Read science articles on the ice age, glaciation and climatology. Discover the connection between ice ages and global warming.
Updated: 1 hour 30 min ago
Stalagmites as key witnesses of the monsoon
Researchers have now reconstructed how the Indian summer monsoon responded to meltwater pulses into the North Atlantic at the end of the penultimate cold period.
Climate changed abruptly at tipping points in past
Climate scientists identify abrupt transitions in climate records that may have been caused by the climate system crossing a tipping point. They devised a statistical method to determine whether these transitions are simply noise or evidence of a more significant change. Their method is less error-prone than previous methods, since it doesn't rely on human determination. It also allows comparing different records consistently and can identify important events that may have been overlooked in older studies.
Researchers find repeated link between volcanic eruptions and dynastic collapse in China's Imperial Era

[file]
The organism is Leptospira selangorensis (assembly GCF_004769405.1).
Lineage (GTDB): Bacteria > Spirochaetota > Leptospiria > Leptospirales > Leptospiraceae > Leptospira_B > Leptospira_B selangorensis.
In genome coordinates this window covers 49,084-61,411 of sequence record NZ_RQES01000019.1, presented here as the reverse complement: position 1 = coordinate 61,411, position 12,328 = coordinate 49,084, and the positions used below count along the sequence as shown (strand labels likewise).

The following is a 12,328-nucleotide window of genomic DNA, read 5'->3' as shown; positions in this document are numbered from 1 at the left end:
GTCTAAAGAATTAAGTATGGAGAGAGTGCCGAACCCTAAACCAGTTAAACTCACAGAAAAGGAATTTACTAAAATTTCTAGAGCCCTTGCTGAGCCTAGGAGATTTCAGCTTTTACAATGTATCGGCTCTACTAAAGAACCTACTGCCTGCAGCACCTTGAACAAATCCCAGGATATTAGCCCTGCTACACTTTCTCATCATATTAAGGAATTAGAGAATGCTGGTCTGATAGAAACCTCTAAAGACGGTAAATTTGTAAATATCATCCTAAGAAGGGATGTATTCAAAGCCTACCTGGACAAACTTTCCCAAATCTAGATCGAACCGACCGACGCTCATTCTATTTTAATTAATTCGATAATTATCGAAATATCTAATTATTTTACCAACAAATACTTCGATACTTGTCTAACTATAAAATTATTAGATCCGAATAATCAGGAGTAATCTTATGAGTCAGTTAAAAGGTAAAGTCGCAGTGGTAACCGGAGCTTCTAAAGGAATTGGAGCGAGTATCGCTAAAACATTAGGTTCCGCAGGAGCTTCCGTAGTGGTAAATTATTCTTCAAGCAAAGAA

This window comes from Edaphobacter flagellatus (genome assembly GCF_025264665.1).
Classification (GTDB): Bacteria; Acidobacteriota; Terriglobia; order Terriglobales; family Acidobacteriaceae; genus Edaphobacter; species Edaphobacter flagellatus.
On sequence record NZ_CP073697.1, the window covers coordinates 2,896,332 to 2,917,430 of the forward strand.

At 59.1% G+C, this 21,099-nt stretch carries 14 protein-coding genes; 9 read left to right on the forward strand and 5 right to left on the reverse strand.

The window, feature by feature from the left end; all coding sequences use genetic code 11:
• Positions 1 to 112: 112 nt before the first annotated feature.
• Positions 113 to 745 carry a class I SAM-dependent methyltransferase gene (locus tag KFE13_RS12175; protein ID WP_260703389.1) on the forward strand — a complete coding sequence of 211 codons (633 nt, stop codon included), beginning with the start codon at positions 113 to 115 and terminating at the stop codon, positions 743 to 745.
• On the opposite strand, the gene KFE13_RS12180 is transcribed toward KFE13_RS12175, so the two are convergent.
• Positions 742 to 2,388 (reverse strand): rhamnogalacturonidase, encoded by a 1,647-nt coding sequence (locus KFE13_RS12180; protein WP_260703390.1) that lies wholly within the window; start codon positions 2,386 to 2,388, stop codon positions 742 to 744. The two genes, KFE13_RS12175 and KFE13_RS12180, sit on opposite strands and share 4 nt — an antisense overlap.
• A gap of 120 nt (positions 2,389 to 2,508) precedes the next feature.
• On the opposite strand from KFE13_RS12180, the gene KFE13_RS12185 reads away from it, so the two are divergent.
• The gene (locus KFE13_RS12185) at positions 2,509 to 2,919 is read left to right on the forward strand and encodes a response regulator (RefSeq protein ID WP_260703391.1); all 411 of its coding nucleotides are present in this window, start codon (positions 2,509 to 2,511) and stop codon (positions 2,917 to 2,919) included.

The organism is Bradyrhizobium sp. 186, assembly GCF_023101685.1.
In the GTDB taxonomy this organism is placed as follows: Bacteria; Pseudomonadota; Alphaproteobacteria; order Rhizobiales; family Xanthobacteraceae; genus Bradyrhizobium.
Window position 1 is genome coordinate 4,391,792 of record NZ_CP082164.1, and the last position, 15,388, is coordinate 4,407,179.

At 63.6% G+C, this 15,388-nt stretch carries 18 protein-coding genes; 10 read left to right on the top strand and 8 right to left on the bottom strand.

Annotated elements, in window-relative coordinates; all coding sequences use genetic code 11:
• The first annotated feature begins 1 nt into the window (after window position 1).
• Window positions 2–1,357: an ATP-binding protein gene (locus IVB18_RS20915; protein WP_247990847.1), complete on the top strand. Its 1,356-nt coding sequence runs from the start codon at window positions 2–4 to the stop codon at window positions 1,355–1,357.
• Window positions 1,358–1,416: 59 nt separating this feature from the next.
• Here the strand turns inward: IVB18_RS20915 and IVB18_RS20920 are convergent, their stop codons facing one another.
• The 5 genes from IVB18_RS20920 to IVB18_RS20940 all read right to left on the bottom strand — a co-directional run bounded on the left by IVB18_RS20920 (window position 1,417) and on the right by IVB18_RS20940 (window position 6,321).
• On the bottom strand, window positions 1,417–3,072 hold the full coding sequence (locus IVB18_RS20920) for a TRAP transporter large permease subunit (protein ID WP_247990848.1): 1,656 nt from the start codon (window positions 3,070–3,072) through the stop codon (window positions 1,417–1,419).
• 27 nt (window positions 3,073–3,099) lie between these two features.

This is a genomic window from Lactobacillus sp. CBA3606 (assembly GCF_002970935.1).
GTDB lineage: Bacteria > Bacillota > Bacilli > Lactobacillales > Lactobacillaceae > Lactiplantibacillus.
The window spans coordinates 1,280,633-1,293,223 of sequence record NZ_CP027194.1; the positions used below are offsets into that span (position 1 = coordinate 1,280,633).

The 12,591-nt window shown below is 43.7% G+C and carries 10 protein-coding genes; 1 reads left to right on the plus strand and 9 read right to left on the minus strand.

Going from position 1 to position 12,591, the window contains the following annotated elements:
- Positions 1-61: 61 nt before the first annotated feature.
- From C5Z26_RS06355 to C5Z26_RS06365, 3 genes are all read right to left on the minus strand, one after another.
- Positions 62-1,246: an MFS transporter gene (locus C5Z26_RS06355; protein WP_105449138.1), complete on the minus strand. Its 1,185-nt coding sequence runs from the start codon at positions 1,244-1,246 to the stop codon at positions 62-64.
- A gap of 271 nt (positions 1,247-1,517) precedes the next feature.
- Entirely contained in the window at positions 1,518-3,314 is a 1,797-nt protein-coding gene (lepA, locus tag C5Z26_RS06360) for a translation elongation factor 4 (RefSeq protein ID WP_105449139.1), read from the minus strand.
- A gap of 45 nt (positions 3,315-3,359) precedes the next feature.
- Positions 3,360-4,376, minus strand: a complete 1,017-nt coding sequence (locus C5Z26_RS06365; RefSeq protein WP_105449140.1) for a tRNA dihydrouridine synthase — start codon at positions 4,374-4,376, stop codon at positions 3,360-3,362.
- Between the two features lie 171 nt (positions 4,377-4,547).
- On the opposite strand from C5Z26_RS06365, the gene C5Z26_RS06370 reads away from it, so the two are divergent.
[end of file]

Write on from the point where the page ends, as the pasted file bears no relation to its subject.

Volcanic eruptions may have triggered abrupt climate changes contributing to the repeated collapse of Chinese dynasties over the past 2,000 years, according to new research. The study also illustrates how volcanic eruptions can profoundly impact vulnerable or unstable regions and highlights the need to prepare for future eruptions.
Volcanic eruptions contributed to collapse of China dynasties
Volcanic eruptions contributed to the collapse of dynasties in China in the last 2,000 years by temporarily cooling the climate and affecting agriculture, according to a new study. Large eruptions create a cloud that blocks some sunlight for a year or two. That reduces warming of the land in Asia in the summer and leads to a weaker monsoon and less rainfall, reducing crop harvests.
Humans hastened the extinction of the woolly mammoth
New research shows that humans had a significant role in the extinction of woolly mammoths in Eurasia, occurring thousands of years later than previously thought. An international team of scientists has revealed a 20,000-year pathway to extinction for the woolly mammoth.
Global temperatures over last 24,000 years show today's warming 'unprecedented'
An effort to reconstruct Earth's climate since the last ice age, about 24,000 years ago, highlights the main drivers of climate change and how far out of bounds human activity has pushed the climate system.